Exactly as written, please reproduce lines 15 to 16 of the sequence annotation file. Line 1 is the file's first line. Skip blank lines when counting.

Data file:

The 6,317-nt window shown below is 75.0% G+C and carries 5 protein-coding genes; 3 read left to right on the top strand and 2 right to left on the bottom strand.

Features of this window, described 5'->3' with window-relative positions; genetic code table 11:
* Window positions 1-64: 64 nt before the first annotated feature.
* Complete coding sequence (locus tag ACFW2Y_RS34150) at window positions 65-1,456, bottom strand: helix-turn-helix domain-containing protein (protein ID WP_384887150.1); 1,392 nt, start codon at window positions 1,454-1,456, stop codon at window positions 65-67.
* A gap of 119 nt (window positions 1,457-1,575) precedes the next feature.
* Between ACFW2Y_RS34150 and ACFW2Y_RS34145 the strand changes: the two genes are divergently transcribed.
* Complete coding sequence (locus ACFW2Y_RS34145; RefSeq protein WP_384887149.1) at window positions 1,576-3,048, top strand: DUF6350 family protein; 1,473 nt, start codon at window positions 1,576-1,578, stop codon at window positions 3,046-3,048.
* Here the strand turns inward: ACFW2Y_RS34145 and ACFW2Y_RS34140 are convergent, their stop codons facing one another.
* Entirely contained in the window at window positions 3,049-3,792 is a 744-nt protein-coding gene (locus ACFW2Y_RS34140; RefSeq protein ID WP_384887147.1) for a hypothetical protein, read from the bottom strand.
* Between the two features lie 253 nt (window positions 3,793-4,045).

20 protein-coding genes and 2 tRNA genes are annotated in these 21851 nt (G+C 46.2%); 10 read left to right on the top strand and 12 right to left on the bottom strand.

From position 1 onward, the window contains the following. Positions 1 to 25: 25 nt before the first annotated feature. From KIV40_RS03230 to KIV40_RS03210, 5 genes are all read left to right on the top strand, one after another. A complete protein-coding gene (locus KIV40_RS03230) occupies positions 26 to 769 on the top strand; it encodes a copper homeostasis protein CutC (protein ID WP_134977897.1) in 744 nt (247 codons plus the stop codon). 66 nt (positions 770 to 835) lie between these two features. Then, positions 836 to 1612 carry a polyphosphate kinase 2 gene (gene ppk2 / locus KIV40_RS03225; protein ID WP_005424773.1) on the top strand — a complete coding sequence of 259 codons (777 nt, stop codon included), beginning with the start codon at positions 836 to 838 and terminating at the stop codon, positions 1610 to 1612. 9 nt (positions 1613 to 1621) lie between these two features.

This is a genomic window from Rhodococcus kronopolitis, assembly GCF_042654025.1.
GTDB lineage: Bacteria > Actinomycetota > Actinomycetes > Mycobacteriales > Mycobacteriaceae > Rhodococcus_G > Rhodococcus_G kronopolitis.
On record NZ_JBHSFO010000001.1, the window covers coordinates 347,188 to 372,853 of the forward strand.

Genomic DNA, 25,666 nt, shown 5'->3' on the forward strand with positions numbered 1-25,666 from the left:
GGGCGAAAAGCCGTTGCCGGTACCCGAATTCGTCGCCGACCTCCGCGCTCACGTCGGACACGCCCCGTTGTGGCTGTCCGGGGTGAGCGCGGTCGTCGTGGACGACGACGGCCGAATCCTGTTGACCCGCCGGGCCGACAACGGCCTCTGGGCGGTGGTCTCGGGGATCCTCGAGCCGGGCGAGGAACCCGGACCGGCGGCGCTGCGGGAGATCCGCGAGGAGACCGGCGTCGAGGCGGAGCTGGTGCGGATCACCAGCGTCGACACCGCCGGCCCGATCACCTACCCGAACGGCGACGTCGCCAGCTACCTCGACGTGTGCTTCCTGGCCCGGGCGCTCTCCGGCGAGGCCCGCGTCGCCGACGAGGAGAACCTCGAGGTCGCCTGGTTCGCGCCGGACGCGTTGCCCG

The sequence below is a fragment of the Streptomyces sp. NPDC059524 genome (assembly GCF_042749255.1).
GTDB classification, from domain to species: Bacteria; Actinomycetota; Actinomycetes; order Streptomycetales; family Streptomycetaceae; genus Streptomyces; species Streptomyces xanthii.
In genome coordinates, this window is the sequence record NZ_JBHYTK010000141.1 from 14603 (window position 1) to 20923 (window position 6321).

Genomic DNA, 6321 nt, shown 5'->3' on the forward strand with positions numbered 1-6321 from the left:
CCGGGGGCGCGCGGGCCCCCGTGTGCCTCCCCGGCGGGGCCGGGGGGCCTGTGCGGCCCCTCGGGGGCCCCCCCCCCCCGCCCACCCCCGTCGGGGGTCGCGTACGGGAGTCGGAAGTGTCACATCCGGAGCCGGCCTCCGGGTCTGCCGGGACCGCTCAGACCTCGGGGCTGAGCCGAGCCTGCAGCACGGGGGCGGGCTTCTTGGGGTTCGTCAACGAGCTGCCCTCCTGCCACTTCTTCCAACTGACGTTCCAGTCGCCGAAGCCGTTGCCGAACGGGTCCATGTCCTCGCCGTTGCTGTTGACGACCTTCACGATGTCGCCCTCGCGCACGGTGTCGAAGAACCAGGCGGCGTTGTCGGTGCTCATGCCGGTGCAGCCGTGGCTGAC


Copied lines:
On record NZ_JBHSFO010000001.1, the window covers coordinates 347,188 to 372,853 of the forward strand.

Genomic DNA, 25,666 nt, shown 5'->3' on the forward strand with positions numbered 1-25,666 from the left: